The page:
Keeping Dwyane Wade up and running is a Bulls top priority

SHARE Keeping Dwyane Wade up and running is a Bulls top priority
SHARE Keeping Dwyane Wade up and running is a Bulls top priority

LOS ANGELES – Dwyane Wade came into the regular season with a number in his head.

The veteran guard didn’t deem it necessary for it to be etched in stone. Especially with 34-year-old knees, turning 35 on Jan. 17.

There was, however, a precedent set last season, during his last go-around with the Miami Heat.

It was in that 2015-16 campaign that Wade played in 74 games – his most since the 2010-11 season – averaging 30.5 minutes per game.

“We haven’t talked about it like that,’’ Wade said, when the minutes per game questions were first brought up. “Coach [Fred Hoiberg] hasn’t said, ‘OK, you’re going to play 30 minutes exactly.’ But I think I’m gonna be around 30, 32 minutes.’’

Close, as Wade entered Saturday’s game with Los Angeles averaging 29.8 minutes per game.

They needed some overtime from Wade in the 102-95 loss to the Clippers, however, as Wade put in 35 minutes of work, while leading the Bulls (8-5) in scoring with 28 points, including a 5-for-9 showing from beyond the three-point line.

Just more evidence of how important he is for the Bulls, as he’s now started in all 13 games so far. A trend that the Bulls know is a key moving forward, especially with how Wade’s presence, both on and off the court, has been instrumental in the early success. The more they can make sure he’s suited up and able to go, the better the engine runs.

“D-Wade’s been huge, man, huge,’’ veteran forward Taj Gibson said of his new teammate. “Just the way he has come in and leads, and I think the player that has benefitted the most is Jimmy [Butler].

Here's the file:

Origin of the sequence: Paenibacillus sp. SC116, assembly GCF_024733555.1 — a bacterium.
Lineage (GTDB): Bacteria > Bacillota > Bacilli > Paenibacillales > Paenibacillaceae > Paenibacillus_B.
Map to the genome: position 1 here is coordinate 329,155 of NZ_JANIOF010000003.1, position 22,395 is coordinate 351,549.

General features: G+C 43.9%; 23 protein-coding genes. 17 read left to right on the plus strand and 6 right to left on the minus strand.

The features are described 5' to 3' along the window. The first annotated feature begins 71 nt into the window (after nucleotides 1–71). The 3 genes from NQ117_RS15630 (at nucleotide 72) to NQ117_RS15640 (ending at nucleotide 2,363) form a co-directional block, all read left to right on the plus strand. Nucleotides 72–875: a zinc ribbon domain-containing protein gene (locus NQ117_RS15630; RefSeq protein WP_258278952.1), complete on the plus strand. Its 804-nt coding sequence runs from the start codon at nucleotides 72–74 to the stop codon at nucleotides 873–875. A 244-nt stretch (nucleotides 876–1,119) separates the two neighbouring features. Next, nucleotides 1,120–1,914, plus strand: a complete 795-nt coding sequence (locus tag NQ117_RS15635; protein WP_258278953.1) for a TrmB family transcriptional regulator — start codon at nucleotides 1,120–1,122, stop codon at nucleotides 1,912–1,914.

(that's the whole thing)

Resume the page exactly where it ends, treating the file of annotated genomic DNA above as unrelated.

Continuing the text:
“I’m surprised at how mature [Butler] is. He’s a lot more mature than he was, as far as being how he’s been with the guys, how he’s communicating. Last year, he had his times when he was questioning things, and he didn’t know how to let it out. But this year, having D-Wade I think helps him a lot.’’

So how does Hoiberg and the training staff make sure Wade stays fresh for the long haul?

“The biggest thing is just having communication with him, see how he feels,’’ Hoiberg said.

As of Saturday, there were no plans to give Wade a game off.

Wade has played in both back-to-backs this season, and planned to play Sunday against the Lakers in his third back-to-back in just over three weeks.

It’s subject to change depending on how he feels when he wakes up Sunday morning, but keeping that option open is just the way of life for Wade in Season 14.

“It’s my job to try to take care of my body away from the game of basketball,’’ Wade said. “And then when I’m on the court, I pray and knock on wood that I don’t get injured so I can stay out there.’’

Where Wade has been given his breathers is on practice days.

Let’s just say he knows when to take a “mental day,’’ and talks with Hoiberg constantly.

What else works in his favor is his style of play with the Bulls has evolved. Wade can still challenge the trees in the paint and attack with some physicality, but he’s developing into more of an outside shooting option in Hoiberg’s offense, evident by the 17-for-45 (.377 percent) three-point shooting.

In his last season with Miami, Wade took just 44 threes all year.

“You want to be out there with your guys every day,’’ Wade said. “I want to take advantage of every moment and opportunity and help give my team a chance to win.’’

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